Thursday, January 22, 2015

  • Is ‘The Test’ failing American schools?
    As Congress considers revisions to the No Child Left Behind education law, there’s a larger debate about the role and efficacy of using standardized tests as assessment. Anya Kamenetz, author of “The Test: Why Our Schools Are Obsessed With Standardized Testing, But You Don't Have To Be,” joins Hari Sreenivasan to discuss the evolving role of testing and the “big, unintended consequences.”
    Original Air Date: January 22, 2015
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  • Interactive media helps Obama connect with the country
    In a social media push by the White House, three popular YouTube users were invited to interview President Obama following the State of the Union. Brian Donahue of CRAFT Media/Digital, William Powers of the MIT Media Lab and YouTube entrepreneur Hank Green discuss with Judy Woodruff how social media and platforms like YouTube may affect the reach and effectiveness of the president’s message.
    Original Air Date: January 22, 2015
    President Barack Obama speaks with GloZell Green.
  • The White House made this year’s SOTU a social media affair
    The number of television viewers of the State of the Union address has shrinking, but online, there’s a growing interest. How is the Obama administration tapping into social media to keep the American public engaged? Judy Woodruff speaks with the Kori Schulman, director of online engagement at the White House, about reaching new audiences and the political benefits of speaking with YouTube stars.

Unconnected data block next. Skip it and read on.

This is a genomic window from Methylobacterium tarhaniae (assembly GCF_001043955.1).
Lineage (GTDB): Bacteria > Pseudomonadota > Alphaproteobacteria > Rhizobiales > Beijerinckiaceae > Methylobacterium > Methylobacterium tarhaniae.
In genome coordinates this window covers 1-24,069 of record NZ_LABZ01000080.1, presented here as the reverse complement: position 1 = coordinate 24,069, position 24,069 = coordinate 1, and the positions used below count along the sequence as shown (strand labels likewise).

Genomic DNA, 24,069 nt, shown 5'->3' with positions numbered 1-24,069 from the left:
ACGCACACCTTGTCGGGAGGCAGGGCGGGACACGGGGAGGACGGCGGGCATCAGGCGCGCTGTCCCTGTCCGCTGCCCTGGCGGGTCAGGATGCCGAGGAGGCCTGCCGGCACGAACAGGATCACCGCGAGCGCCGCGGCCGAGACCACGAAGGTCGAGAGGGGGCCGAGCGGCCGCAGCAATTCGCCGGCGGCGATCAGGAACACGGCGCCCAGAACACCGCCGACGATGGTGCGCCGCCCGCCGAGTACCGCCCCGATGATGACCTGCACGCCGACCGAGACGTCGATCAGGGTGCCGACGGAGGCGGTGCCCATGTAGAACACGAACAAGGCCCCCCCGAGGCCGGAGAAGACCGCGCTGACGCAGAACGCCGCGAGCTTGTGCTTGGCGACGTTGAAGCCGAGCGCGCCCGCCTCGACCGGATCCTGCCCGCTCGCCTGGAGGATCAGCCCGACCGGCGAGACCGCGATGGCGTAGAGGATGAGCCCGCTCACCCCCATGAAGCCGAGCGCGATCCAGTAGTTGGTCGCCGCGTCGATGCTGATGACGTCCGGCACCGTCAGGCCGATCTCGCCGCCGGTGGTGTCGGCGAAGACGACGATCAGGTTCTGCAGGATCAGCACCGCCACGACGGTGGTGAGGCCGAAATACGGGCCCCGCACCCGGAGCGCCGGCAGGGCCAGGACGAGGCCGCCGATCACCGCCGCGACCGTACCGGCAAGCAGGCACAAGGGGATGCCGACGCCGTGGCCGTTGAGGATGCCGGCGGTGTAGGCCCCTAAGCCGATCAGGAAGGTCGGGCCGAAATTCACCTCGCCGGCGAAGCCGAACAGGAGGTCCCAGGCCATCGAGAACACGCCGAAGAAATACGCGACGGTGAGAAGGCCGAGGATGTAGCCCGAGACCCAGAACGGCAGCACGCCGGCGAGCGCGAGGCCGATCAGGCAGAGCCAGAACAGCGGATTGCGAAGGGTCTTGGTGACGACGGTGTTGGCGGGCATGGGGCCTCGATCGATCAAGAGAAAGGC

Original Air Date: January 22, 2015
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  • Defeating Islamic State by arms and by argument
    British Foreign Secretary Philip Hammond says there are two parts to the mission of defeating the Islamic State: it’s not just a military operation, but also a challenge of stemming the group’s growing appeal. Chief foreign affairs correspondent Margaret Warner interviews Hammond about the flow of foreign fighters and whether the Paris attacks have changed the discussion.
    Original Air Date: January 22, 2015